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Old January 15th, 2013, 03:51 PM   #1

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The battle of Tewkesbury 1471 Edward 1Vs finest hour?


In 1461 King Edward 1V annihilated the Lancastrian forces at the battle of Towton, which many historians consider the bloodiest battle ever to be fought on English soil, but in terms of significance for Edward's reign was it more important than Tewkesbury?
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Old January 15th, 2013, 03:54 PM   #2

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In 1461 King Edward 1V annihilated the Lancastrian forces at the battle of Towton, which many historians consider the bloodiest battle ever to be fought on English soil, but in terms of significance for Edward's reign was it more important than Tewkesbury?
Yes, It was, because it "finalised" any further arguement (for the time being), regarding the English crown. Tewkesbury put the cap on it.
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Old January 15th, 2013, 04:00 PM   #3

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Yes, It was, because it "finalised" any further arguement (for the time being), regarding the English crown. Tewkesbury put the cap on it.
That was quick Sperro, and yes I agree that it won Edward the crown but in terms of medieval warfare you could argue that the Yorkists had all the luck on their side at Towton but Tewkesbury was a more equal contest and strategically Edward proved himself as the finest warrior king of the English medieval age.
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Old January 15th, 2013, 04:07 PM   #4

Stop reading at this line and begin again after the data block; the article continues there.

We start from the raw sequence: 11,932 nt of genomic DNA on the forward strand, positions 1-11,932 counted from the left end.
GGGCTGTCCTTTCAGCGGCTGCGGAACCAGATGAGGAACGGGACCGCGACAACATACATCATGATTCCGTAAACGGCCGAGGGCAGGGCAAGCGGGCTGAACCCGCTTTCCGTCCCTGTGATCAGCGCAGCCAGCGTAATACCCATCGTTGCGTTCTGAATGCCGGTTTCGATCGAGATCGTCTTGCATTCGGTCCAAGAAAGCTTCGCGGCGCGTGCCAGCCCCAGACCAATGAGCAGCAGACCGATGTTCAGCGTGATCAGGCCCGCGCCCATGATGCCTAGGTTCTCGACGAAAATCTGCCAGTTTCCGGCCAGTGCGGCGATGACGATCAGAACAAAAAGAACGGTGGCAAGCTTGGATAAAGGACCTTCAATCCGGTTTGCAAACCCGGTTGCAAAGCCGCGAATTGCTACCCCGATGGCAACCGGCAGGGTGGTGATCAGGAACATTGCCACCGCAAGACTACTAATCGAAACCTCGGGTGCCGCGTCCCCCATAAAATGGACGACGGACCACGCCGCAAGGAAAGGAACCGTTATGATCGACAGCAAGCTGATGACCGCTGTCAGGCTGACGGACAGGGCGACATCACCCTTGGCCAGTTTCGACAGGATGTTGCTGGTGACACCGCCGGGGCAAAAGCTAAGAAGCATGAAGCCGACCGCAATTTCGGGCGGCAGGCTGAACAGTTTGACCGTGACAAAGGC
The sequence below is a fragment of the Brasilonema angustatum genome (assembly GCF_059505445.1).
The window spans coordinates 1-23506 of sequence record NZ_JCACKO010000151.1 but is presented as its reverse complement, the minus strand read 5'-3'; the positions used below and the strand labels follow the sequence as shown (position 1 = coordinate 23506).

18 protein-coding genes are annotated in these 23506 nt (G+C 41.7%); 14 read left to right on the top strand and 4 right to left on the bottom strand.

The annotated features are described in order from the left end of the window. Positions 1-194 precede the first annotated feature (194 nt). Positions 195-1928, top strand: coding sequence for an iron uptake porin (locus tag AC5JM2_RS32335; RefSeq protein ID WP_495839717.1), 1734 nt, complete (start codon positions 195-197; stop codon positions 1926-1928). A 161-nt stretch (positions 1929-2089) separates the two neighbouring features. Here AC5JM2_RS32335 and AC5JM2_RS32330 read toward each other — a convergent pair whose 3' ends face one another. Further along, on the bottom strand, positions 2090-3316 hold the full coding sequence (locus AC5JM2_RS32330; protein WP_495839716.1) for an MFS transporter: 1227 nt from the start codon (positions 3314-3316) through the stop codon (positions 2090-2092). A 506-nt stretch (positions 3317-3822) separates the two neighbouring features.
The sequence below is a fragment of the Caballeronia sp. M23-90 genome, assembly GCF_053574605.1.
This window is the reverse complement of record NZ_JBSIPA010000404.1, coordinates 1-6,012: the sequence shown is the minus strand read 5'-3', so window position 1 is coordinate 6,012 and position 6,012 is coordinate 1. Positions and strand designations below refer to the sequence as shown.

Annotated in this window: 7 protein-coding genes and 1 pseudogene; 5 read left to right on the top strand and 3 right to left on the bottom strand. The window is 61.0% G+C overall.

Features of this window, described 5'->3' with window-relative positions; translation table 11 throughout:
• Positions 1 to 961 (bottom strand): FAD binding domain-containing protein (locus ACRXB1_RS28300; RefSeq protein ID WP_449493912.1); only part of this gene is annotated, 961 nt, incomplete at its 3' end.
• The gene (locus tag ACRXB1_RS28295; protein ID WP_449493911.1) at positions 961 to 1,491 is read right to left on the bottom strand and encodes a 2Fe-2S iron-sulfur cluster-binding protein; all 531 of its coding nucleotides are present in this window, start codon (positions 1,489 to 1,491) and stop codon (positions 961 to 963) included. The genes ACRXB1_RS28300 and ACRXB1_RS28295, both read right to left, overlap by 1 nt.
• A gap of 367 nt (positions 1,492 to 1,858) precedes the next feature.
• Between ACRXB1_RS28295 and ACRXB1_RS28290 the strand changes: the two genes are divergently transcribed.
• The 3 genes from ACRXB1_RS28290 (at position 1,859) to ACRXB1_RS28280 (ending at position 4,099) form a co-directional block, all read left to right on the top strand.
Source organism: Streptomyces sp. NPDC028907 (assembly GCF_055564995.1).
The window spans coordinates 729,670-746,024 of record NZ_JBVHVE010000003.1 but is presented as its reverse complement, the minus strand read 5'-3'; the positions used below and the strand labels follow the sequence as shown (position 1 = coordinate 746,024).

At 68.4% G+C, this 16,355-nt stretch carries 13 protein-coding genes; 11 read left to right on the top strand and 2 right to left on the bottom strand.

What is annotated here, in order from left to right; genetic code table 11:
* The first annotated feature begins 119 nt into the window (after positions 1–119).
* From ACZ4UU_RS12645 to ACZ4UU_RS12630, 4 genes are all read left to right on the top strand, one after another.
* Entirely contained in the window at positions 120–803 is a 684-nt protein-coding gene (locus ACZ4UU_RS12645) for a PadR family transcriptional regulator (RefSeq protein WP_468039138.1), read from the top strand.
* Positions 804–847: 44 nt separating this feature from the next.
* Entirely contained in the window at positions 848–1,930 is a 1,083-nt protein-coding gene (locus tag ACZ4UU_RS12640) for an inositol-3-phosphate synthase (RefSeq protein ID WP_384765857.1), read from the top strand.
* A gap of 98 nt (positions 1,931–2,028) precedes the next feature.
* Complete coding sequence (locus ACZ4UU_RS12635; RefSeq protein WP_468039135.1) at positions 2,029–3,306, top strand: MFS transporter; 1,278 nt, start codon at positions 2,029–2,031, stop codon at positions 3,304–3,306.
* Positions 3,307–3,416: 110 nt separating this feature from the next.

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That was quick Sperro, and yes I agree that it won Edward the crown but in terms of medieval warfare you could argue that the Yorkists had all the luck on their side at Towton but Tewkesbury was a more equal contest and strategically Edward proved himself as the finest warrior king of the medieval age.
Iam in full agreement Von (because I was there luvvie), no only joking, it was a close run battle and the outcome was not cut and dried. The Lancastrians were playing a sneaky game hiding men in the woods etc. I would not necessarily agree that he was the finest warrior king, but maybe the one with most courage. this, in fact, is what I like about him.
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Old January 15th, 2013, 04:18 PM   #5

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Iam in full agreement Von (because I was there luvvie), no only joking, it was a close run battle and the outcome was not cut and dried. The Lancastrians were playing a sneaky game hiding men in the woods etc. I would not necessarily agree that he was the finest warrior king, but maybe the one with most courage. this, in fact, is what I like about him.
Remember me on Vaentine's day This was a kick off thread and although Towton was a massive victory which gave Edward the crown it never really settled anything. On the other hand Tewkesbury guaranteed the King a pain free twelve years. Queen Margaret's son was destroyed on the battlefield thus demolishing Lancastrian hopes of succession. Somerset was hauled out of sanctuary from Tewkesbury Abbey and executed and Henry V1 was done away with. On this basis I would argue that Tewkesbury, although not so bloody, was just as great a victory as Towton.
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Old January 15th, 2013, 04:30 PM   #6

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Remember me on Vaentine's day This was a kick off thread and although Towton was a massive victory which gave Edward the crown it never really setted anything. On the other hand Tewkesbury guaranteed the King a pain free twelve years. Queen Margaret's son was destroyed on the battlefield thus demolishing Lancastrian hopes of succession. Somerset was hauled out of sanctuary from Tewkesbury Abbey and executed and Henry V1 was done away with. On this basis I would argue that Tewkesbury, although not so bloody, was just as great a victory as Towton.
before we go any further, Iam Richard III and not a HAM actor, my real name is Olivier darling